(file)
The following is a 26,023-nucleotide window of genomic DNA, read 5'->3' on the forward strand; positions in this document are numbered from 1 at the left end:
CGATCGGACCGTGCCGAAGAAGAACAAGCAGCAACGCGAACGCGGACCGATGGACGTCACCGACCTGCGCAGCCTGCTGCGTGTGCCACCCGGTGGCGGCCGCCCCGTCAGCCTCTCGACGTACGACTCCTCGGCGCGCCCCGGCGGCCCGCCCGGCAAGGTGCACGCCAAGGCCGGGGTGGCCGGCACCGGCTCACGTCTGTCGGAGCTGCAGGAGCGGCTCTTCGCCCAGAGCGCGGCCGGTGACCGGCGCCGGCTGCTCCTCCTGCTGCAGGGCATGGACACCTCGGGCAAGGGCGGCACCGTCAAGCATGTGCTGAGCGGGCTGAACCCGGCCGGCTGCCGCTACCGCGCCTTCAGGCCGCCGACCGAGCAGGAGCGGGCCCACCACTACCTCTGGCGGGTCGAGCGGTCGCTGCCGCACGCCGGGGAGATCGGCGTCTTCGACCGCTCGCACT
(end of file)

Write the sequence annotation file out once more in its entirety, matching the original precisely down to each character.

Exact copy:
The following is a 26,023-nucleotide window of genomic DNA, read 5'->3' on the forward strand; positions in this document are numbered from 1 at the left end:
CGATCGGACCGTGCCGAAGAAGAACAAGCAGCAACGCGAACGCGGACCGATGGACGTCACCGACCTGCGCAGCCTGCTGCGTGTGCCACCCGGTGGCGGCCGCCCCGTCAGCCTCTCGACGTACGACTCCTCGGCGCGCCCCGGCGGCCCGCCCGGCAAGGTGCACGCCAAGGCCGGGGTGGCCGGCACCGGCTCACGTCTGTCGGAGCTGCAGGAGCGGCTCTTCGCCCAGAGCGCGGCCGGTGACCGGCGCCGGCTGCTCCTCCTGCTGCAGGGCATGGACACCTCGGGCAAGGGCGGCACCGTCAAGCATGTGCTGAGCGGGCTGAACCCGGCCGGCTGCCGCTACCGCGCCTTCAGGCCGCCGACCGAGCAGGAGCGGGCCCACCACTACCTCTGGCGGGTCGAGCGGTCGCTGCCGCACGCCGGGGAGATCGGCGTCTTCGACCGCTCGCACT